Album Review: Eleni Mandell – I Can See The Future




You could be excused for believing that the land of the singer-songwriter is singularly populated by heartbreak, loss, and introspection. So it comes as a welcome change to find a piece of the West Coast occupied by an artist who seems at one with herself, content and reflective, and using that realization to move forward. LA native Eleni Mandell is a veteran of eight solo albums, the latest of which, I Can See The Future, leaves much of her darker back catalogue behind. The record follows Mandell’s decision to break up with her partner, who appeared less than ready for children, and start a family on her own, choosing an “astrophysicist who likes classic rock” (her words, according to a press release) as her sperm donor. Good call, then.

The album is a simple paean to the joys of motherhood and oozes contentment at every turn. The dream-like song “The Future” begins the record by setting a blissful tone that’s maintained throughout. Its opening couplet, “I want to fall in love again/ I know that it will happen,” neatly equates optimism with happiness. Even when contemplating past mistakes on songs like “Looking To Look For” or “Now We’re Strangers”, Mandell is keen to live the life she has now rather than dwell on one she might have had. Possibly the only time she drops this nostalgia guard is when she recalls halcyon days in the delightful “Magic Summertime”. So perfect is this slice of sugar-coated retro pop that Mandell gets away with rhyming “magical” with “tragical”.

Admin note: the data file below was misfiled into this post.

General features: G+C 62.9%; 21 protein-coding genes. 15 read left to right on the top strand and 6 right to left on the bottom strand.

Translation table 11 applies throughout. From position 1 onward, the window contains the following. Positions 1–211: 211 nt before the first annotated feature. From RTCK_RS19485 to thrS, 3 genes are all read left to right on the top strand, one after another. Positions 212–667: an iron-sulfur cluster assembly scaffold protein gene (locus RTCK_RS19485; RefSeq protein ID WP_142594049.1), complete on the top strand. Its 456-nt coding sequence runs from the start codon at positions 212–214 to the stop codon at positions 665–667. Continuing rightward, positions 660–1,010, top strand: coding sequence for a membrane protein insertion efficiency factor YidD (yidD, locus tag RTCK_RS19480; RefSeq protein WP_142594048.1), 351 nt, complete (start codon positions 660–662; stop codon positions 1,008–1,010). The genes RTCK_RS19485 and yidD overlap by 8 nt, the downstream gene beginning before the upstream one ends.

Producer Joe Chiccarelli and a bunch of frontline LA players carefully embroider Mandell’s gentle love songs, whether it’s the spacey synths mixed into “The Future”, sumptuous pedal steel on “Desert Song”, or the quietly understated drums throughout. Eleni Mandell’s soft, honeyed vocals sit somewhere between Karen Carpenter and Mary Chapin Carpenter. Her voice glides from track to track, from pop to country, at times too mellow to register a break in the reverie she creates. Yet in a world overfed with gloom, it’s nice to see a future this bright.

Essential Tracks: “Magic Summertime”, “The Future”